Use Data Lake Store with Azure HDInsight clusters

To analyze data in HDInsight cluster, you can store the data either in Azure Storage, Azure Data Lake Store, or both. Both storage options enable you to safely delete HDInsight clusters that are used for computation without losing user data.

In this article, you learn how Data Lake Store works with HDInsight clusters. To learn how Azure Storage works with HDInsight clusters, see Use Azure Storage with Azure HDInsight clusters. For more information about creating an HDInsight cluster, see Create Hadoop clusters in HDInsight.

Note

Data Lake Store is always accessed through a secure channel, so there is no adls filesystem scheme name. You always use adl.

Availability for HDInsight clusters

Hadoop supports a notion of the default file system. The default file system implies a default scheme and authority. It can also be used to resolve relative paths. During the HDInsight cluster creation process, you can specify a blob container in Azure Storage as the default file system, or with HDInsight 3.5 and newer versions, you can select either Azure Storage or Azure Data Lake Store as the default files system with a few exceptions.

HDInsight clusters can use Data Lake Store in two ways:

  • As the default storage
  • As additional storage, with Azure Storage Blob as default storage.

As of now, only some of the HDInsight cluster types/versions support using Data Lake Store as default storage and additional storage accounts:

HDInsight cluster type Data Lake Store as default storage Data Lake Store as additional storage Notes
HDInsight version 3.6 Yes Yes
HDInsight version 3.5 Yes Yes With the exception of HBase
HDInsight version 3.4 No Yes
HDInsight version 3.3 No No
HDInsight version 3.2 No Yes
Storm You can use Data Lake Store to write data from a Storm topology. You can also use Data Lake Store for reference data that can then be read by a Storm topology.

Using Data Lake Store as an additional storage account does not affect performance or the ability to read or write to Azure storage from the cluster.

Use Data Lake Store as default storage

When HDInsight is deployed with Data Lake Store as default storage, the cluster-related files are stored in Data Lake Store in the following location:

adl://mydatalakestore/<cluster_root_path>/

where <cluster_root_path> is the name of a folder you create in Data Lake Store. By specifying a root path for each cluster, you can use the same Data Lake Store account for more than one cluster. So, you can have a setup where:

  • Cluster1 can use the path adl://mydatalakestore/cluster1storage
  • Cluster2 can use the path adl://mydatalakestore/cluster2storage

Notice that both the clusters use the same Data Lake Store account mydatalakestore. Each cluster has access to its own root filesystem in Data Lake Store. The Azure portal deployment experience in particular prompts you to use a folder name such as /clusters/<clustername> for the root path.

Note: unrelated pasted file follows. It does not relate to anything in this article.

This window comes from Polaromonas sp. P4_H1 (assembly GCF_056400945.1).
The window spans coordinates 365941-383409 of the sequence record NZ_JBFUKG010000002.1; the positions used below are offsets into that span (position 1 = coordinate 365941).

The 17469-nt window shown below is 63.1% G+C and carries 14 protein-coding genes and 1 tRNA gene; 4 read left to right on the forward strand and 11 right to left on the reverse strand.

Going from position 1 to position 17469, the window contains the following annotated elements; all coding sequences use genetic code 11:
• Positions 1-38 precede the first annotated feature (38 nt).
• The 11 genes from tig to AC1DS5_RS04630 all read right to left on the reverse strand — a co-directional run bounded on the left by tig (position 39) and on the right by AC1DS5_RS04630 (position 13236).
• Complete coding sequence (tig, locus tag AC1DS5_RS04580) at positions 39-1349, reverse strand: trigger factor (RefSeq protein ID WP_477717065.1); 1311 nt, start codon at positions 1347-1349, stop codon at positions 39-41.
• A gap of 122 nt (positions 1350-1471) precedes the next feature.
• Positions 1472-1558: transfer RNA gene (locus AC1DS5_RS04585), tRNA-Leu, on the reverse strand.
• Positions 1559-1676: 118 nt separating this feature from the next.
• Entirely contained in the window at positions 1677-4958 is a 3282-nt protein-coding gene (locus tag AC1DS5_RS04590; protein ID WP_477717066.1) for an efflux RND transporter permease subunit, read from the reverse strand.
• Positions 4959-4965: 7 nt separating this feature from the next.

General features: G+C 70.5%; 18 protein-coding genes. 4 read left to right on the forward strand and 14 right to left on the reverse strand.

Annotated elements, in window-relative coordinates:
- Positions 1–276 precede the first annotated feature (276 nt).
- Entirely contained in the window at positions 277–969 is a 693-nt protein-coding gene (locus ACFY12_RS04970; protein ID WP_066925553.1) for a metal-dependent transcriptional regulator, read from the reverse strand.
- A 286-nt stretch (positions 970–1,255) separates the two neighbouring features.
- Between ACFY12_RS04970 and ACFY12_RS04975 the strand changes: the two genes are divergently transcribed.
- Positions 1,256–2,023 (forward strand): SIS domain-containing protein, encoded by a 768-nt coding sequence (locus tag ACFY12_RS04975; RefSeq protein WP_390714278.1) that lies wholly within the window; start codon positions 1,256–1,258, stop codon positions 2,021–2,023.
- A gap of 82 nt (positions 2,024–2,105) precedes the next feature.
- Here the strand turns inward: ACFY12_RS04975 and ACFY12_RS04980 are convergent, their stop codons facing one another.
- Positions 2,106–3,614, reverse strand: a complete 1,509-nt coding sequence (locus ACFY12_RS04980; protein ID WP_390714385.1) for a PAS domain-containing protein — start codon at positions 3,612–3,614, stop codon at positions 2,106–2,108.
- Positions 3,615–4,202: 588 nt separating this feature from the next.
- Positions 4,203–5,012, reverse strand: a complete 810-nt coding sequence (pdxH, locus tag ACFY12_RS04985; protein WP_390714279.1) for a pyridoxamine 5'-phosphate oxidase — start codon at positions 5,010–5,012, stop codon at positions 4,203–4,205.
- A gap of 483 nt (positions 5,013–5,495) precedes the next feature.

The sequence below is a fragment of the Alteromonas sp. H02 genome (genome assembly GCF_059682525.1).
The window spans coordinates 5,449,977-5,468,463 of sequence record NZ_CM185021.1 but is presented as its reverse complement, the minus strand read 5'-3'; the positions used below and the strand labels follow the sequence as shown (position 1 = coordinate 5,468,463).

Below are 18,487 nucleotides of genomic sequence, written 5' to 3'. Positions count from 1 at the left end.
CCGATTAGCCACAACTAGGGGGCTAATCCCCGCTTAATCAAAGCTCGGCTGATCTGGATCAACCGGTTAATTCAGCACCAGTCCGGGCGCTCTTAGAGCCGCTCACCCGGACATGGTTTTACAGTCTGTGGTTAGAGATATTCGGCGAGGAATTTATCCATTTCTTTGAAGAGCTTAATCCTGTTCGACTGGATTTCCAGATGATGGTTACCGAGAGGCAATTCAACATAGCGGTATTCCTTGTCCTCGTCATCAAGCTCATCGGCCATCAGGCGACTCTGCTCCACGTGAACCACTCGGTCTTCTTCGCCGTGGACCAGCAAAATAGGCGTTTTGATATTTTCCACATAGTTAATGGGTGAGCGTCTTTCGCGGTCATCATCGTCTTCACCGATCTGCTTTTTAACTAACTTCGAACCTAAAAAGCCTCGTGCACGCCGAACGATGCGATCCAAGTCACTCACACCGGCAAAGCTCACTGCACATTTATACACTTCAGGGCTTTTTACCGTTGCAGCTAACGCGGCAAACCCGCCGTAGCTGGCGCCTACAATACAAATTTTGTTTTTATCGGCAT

To be able to use a Data Lake Store as default storage, you must grant the service principal access to the following paths:

  • The Data Lake Store account root. For example: adl://mydatalakestore/.
  • The folder for all cluster folders. For example: adl://mydatalakestore/clusters.
  • The folder for the cluster. For example: adl://mydatalakestore/clusters/cluster1storage.

For more information for creating service principal and grant access, see Configure Data Lake store access.

Use Data Lake Store as additional storage

You can use Data Lake Store as additional storage for the cluster as well. In such cases, the cluster default storage can either be an Azure Storage Blob or a Data Lake Store account. If you are running HDInsight jobs against the data stored in Data Lake Store as additional storage, you must use the fully-qualified path to the files. For example:

adl://mydatalakestore.azuredatalakestore.net/<file_path>

Note that there's no cluster_root_path in the URL now. That's because Data Lake Store is not a default storage in this case so all you need to do is provide the path to the files.

To be able to use a Data Lake Store as additional storage, you only need to grant the service principal access to the paths where your files are stored. For example:

adl://mydatalakestore.azuredatalakestore.net/<file_path>

For more information for creating service principal and grant access, see Configure Data Lake store access.

Use more than one Data Lake Store accounts

Adding a Data Lake Store account as additional and adding more than one Data Lake Store accounts are accomplished by giving the HDInsight cluster permission on data in one ore more Data Lake Store accounts. See Configure Data Lake Store access.